Doing It Like MenDid “Sex and the City” Really Revolutionize Sex On TV?

Cynthia Nixon as Miranda, Kim Cattrall as Samantha, Kristin Davis as Charlotte, and Sarah Jessica Parker as Carrie in Sex and the City

Cynthia Nixon as Miranda, Kim Cattrall as Samantha, Kristin Davis as Charlotte, and Sarah Jessica Parker as Carrie in Sex and the City (Photo credit: HBO)

On June 6, 1998 at 9 p.m. EST, we met Carrie Bradshaw (Sarah Jessica Parker), a sex columnist living in Manhattan and working on a story about “women who have sex like men.” Samantha Jones (Kim Cattrall) was already scandalizing their group of mutual friends with her no-strings-attached exploits. Carrie’s other friend, Charlotte York (Kristin Davis), warned the audience that “most men are threatened by successful women” and “if you want to get these guys, you have to keep your mouth shut and play by the rules.” And in perhaps the episode’s most outdated reference, Samantha tells Carrie that her new love interest, Mr. Big (Chris Noth), is “the next Donald Trump” (and she means it in a good way).

Despite these backward-seeming lines, Sex and the City was considered progressive when it aired 20 years ago. “The heroine cultivates an anti-romantic pose that suits Manhattan in the ’90s,” critic Caryn James wrote in The New York Times the day before the first episode premiere. “For newcomers, be warned that Sex and the City isn’t for everyone; with its somewhat taboo topics and frank sexual dialogue,” Earl Cressey wrote in a review for DVD Talk. “However, those not easily offended should give it a spin; you will find an enjoyable and refreshing new comedy series from HBO.”

Perhaps viewers were accustomed to shows like Friends and Seinfeld where friends living in New York City only discussed sex with oblique innuendos. On Sex and the City, however, sex and relationships are integral to the identities of the characters: Samantha loves casual sex; Carrie’s constantly searching for Mr. Right; Miranda’s a cynic; and Charlotte’s a naive romantic. But having sex and liking it is the one thing they all have in common.

I was 8 when the show premiered, but I did occasionally catch it on my parents’ TV during my teen years. I remember feeling so validated by Samantha’s unapologetic sexual expression. She let me know I wasn’t alone in a world where nobody reassured me that it was normal to have sexual desires. The way she picked up men taught me women could make the first move, and lines like “When I RSVP to a party, I make it my business to cum” taught me that I should get as much pleasure out of sex as my partners. All of the characters, in fact, helped me understand that women should enjoy sex, even as my peers spoke about it as a favor that women perform for men.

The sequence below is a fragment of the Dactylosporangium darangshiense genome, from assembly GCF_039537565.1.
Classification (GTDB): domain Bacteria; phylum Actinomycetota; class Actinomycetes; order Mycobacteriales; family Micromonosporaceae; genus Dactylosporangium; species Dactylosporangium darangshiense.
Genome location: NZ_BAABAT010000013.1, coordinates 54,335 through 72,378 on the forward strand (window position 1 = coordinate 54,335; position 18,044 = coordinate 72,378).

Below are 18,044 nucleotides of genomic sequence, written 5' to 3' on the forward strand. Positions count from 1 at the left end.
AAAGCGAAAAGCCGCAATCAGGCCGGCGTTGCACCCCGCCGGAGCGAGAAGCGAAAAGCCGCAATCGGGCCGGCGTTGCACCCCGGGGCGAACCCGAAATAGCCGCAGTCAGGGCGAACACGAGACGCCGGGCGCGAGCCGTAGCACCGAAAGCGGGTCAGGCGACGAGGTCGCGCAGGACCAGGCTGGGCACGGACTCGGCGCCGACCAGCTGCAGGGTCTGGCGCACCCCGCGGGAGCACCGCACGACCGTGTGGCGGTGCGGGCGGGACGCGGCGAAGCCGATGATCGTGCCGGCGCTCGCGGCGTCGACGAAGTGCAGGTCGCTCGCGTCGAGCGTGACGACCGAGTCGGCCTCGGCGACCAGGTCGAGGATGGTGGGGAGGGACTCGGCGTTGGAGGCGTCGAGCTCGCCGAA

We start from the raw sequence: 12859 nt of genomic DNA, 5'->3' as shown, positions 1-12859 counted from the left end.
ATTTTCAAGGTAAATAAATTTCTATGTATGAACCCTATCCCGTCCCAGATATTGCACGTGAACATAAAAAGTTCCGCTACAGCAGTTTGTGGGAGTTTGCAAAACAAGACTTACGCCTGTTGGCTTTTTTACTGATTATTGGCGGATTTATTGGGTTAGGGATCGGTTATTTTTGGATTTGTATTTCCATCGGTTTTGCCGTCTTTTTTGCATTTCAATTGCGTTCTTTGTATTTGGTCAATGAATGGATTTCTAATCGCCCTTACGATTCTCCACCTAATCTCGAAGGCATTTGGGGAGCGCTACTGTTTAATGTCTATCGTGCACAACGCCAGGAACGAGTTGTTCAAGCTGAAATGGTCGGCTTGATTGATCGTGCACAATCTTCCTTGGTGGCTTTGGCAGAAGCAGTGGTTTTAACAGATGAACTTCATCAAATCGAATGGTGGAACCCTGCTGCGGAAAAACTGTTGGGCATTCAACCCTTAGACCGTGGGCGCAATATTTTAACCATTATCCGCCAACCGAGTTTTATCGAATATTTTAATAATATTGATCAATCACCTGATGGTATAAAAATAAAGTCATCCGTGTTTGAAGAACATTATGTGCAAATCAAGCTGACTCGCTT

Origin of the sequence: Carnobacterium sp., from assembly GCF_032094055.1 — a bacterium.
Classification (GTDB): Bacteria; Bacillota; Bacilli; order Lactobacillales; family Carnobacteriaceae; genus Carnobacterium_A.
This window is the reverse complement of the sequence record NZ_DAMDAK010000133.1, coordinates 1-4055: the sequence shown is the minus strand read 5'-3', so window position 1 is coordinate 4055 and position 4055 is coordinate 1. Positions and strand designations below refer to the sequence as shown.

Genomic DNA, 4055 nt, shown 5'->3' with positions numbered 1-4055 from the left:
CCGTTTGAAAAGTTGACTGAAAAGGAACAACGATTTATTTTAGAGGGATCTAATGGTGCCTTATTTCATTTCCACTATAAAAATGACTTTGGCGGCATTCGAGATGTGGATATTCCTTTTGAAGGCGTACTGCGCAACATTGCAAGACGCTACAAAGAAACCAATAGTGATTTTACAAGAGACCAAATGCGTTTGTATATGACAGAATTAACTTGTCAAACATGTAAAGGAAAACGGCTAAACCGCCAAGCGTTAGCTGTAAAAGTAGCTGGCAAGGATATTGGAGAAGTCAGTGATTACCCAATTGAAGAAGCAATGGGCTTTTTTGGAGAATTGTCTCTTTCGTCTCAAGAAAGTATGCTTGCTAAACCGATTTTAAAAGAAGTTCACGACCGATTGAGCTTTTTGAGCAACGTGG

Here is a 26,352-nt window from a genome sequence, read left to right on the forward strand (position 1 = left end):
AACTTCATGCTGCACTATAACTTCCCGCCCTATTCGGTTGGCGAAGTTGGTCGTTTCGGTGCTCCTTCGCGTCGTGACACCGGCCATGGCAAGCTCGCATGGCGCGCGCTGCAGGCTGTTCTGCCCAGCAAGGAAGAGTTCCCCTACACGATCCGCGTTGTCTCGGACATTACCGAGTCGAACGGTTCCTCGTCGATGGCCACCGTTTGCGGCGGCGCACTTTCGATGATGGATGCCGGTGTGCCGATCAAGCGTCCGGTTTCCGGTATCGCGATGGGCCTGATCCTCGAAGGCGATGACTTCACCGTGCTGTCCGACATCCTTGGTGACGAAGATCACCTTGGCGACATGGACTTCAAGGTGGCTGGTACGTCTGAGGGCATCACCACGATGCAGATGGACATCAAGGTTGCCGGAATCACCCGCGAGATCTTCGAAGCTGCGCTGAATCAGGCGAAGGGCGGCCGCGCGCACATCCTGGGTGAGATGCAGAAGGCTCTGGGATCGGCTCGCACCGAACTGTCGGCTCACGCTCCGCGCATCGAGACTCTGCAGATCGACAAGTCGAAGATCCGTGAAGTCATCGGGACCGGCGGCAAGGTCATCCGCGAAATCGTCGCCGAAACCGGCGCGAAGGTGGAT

Unlike most TV sex scenes, which tend to only show the characters’ upper bodies and cut out at the moment of penetration, Sex and the City showed the women’s pleased faces and sex noises. And when their partners didn’t give them what they wanted, they did something about it; Samantha confronts a guy about his “funky spunk” and Charlotte breaks up with a bad kisser. I even delighted in Samantha peeping on her neighbor Dante (Gilles Marini) as he showered outside in the 2008 movie, reversing the movie trope of the man who stumbles upon a naked woman and can’t stop staring by showing Samantha ogling Dante as he sensuously soaps himself.

Even now, it’s rare to see nude male bodies onscreen, especially ones that are being eroticized. But when I began watching old episodes of Sex and the City in college, I realized that I have mixed feelings about the show’s approach to sex. Season 3’s “Are We Sluts?” episode in which Miranda grows concerned about the number of people she’s slept with after learning she has chlamydia and calls herself “a big, dirty, diseased whore,” seems sex-negative in a time when some women are proudly self-identifying as “sluts.” Nowadays, many women are challenging the notion that there’s anything “masculine” about wanting casual sex or “feminine” about wanting a relationship. Labeling openly sexual women “like men” detracts from this fight.

SATC- "No Ifs, Ands or Butts" Samantha Fight

In hindsight, Sex and the City’s race problem is also glaring. All of the main characters are white, straight, cisgender, able-bodied, and doing well financially (though it’s unclear how Carrie could afford Manolo Blahniks on a writer’s salary). Most of the supporting characters are also white, straight, and well-to-do with the exception of Stanford Blatch (Willie Garson), Carrie’s stereotypically gay friend, and Anthony Marantino (Mario Cantone), Charlotte’s gay wedding planner. When non-white people appear on the show, it’s usually to recenter the identity of the main character rather than an attempt to accurately portray the people who inhabit New York City.

When Samantha begins casually dating Chivon Williams (Asio Highsmith), a Black music executive, she and her friends immediately discuss his race. Carrie even jokes that their relationship is a symbol of affirmative action. Later, when Samantha tries to tell her friends that Chivon has a big heart, Charlotte cuts her off and says, “Black cock. We know he has a big Black cock.” Their relationship ends abruptly after Chivon’s sister, Adeena (Sundra Oakley), confronts them in a club because she’s uncomfortable with her brother dating a white woman. Their quick romance shows that the white ladies of Sex and the City aren’t part of the same world as Black New Yorkers but are willing to fetishize their bodies.

Not much changed for the show between 1998 and 2010, when Sex and the City 2 got called out for its racist depiction of Abu Dhabi. Samantha refused to dress in a way that respected the culture, and Carrie declared that “the veil across the mouth freaks me out.” In another scene, the women wore veils to disguise themselves, and then Carrie exposed one leg to get a cab driver’s attention.